Ah, the foibles of rear-wheel drive in the snow. Many of us know the helpless feeling that lack of traction or watching someone come up behind you in the rear-view mirror struggling with the issue. With today's advancements in throttle and traction control tied with an ever growing number of models available with all-wheel drive, putting power to the rear wheels is getting a lot of attention in mid-priced cars these days. Sure the Europeans didn't abandon all hope, and now the Americans are warming up to it again. AutoWeek takes a few "sponsored" driving courses in rear and all-wheel drive offerings from Cadillac and Ford fighting the snow and ice. If the trend continues maybe future generations of kids will be able to fight over who gets stuck sitting on the "hump".
Hi! We notice you're using an ad blocker. Please consider whitelisting Autoblog.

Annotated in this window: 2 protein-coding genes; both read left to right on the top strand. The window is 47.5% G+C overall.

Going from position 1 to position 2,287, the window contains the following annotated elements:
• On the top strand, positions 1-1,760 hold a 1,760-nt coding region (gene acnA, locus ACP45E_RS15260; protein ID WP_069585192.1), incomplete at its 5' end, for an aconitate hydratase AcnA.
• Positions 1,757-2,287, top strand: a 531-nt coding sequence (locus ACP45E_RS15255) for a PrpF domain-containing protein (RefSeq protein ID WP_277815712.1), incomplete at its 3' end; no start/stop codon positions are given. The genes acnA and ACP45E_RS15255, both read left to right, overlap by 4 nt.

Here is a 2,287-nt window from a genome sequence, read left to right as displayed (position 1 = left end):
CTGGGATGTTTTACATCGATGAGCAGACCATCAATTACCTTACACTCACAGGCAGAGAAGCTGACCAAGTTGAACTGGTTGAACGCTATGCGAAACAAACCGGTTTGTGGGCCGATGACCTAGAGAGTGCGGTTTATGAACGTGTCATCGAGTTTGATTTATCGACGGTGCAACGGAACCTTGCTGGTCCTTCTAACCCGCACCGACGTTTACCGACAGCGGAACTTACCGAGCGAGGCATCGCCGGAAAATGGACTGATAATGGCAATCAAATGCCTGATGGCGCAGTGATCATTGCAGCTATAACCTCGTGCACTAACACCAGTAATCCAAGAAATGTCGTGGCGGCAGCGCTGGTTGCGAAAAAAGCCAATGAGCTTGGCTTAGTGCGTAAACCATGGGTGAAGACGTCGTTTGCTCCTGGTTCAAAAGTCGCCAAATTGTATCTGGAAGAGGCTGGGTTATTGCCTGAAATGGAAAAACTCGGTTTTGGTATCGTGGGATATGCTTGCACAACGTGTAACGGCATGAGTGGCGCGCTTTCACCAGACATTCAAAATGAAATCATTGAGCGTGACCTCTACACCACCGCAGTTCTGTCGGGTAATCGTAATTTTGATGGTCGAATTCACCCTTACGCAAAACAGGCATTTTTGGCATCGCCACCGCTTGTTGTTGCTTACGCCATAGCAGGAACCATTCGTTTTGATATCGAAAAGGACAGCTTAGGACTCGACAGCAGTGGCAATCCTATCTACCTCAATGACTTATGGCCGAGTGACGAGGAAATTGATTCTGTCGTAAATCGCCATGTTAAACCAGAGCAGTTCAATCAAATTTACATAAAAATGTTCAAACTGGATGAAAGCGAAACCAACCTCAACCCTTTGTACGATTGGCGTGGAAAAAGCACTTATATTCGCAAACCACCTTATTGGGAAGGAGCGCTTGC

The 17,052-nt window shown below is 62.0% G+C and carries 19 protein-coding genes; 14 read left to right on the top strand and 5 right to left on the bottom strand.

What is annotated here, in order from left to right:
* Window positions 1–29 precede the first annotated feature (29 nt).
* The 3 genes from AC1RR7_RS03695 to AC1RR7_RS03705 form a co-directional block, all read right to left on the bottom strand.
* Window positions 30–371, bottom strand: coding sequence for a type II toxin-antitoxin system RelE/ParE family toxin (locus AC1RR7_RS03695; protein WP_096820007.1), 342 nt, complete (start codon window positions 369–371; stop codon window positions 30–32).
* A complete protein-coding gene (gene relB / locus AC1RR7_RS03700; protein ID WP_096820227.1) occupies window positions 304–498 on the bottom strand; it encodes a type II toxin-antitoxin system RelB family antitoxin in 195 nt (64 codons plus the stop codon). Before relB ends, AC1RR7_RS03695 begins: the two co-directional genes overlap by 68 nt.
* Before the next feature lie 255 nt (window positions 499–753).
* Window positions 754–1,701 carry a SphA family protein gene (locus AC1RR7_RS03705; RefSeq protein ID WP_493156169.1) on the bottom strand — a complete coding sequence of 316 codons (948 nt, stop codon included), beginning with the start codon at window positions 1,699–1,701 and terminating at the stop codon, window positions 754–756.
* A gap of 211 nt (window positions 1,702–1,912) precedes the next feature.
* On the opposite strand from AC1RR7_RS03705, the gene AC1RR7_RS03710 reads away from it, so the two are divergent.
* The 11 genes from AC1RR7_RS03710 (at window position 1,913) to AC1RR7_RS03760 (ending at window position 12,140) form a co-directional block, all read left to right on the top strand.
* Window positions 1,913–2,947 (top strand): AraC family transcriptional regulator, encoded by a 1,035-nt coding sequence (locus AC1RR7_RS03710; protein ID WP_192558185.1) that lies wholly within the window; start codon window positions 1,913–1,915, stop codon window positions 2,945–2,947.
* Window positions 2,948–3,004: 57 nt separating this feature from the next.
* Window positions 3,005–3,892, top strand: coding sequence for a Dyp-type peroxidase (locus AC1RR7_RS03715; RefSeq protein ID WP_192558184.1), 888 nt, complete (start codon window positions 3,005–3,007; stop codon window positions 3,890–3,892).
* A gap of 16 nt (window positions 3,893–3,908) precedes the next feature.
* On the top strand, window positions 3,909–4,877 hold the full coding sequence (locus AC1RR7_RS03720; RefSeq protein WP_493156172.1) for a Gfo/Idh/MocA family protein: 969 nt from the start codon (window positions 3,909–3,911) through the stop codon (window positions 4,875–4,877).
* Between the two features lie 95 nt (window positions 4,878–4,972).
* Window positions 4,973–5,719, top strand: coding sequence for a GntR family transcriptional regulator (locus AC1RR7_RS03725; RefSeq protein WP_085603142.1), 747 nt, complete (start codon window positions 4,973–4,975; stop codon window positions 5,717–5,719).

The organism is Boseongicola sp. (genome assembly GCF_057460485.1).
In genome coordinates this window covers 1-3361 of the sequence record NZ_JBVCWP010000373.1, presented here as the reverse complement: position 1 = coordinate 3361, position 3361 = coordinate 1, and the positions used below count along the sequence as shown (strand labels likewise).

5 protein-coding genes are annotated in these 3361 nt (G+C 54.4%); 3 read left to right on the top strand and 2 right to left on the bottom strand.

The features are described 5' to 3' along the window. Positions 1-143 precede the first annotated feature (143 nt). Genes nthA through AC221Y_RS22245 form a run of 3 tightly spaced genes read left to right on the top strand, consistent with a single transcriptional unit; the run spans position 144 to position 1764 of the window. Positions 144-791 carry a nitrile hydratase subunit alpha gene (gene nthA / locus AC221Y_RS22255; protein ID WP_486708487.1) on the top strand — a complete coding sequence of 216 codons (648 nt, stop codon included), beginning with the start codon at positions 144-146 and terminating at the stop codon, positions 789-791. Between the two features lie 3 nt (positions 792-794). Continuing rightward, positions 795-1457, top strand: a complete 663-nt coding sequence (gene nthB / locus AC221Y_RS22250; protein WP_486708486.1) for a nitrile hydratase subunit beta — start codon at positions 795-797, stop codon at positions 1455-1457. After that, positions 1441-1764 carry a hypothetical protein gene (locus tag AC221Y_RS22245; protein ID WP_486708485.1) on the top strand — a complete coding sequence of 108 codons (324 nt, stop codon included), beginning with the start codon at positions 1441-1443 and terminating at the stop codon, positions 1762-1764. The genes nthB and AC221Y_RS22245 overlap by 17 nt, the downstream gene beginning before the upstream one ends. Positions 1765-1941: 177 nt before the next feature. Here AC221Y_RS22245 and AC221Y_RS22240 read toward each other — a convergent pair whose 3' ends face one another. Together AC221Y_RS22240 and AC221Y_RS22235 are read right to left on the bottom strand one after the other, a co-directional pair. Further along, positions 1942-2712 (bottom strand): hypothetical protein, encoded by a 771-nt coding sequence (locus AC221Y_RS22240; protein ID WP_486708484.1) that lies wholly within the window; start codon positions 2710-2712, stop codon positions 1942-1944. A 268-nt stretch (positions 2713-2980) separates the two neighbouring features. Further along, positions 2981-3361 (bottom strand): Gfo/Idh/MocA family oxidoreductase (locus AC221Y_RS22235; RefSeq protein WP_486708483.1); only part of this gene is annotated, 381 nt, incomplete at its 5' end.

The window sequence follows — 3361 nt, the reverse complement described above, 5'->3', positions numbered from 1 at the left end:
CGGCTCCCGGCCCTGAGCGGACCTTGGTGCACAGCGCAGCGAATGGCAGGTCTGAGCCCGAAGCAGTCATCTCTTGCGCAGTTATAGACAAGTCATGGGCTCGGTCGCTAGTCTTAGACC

We get it. Ads can be annoying. But ads are also how we keep the garage doors open and the lights on here at Autoblog - and keep our stories free for you and for everyone. And free is good, right? If you'd be so kind as to whitelist our site, we promise to keep bringing you great content. Thanks for that. And thanks for reading Autoblog.
Here's how to disable adblocking on our site.
- Click on the icon for your Adblocker in your browser. A drop down menu will appear.
- Select the option to run ads for autoblog.com, by clicking either "turn off for this site", "don't run on pages on this domain", "whitelist this site" or similar. The exact text will differ depending on the actual application you have running.
- Refresh the Autoblog page you were viewing. Done!
You still haven't turned off your adblocker or whitelisted our site. It only takes a few seconds.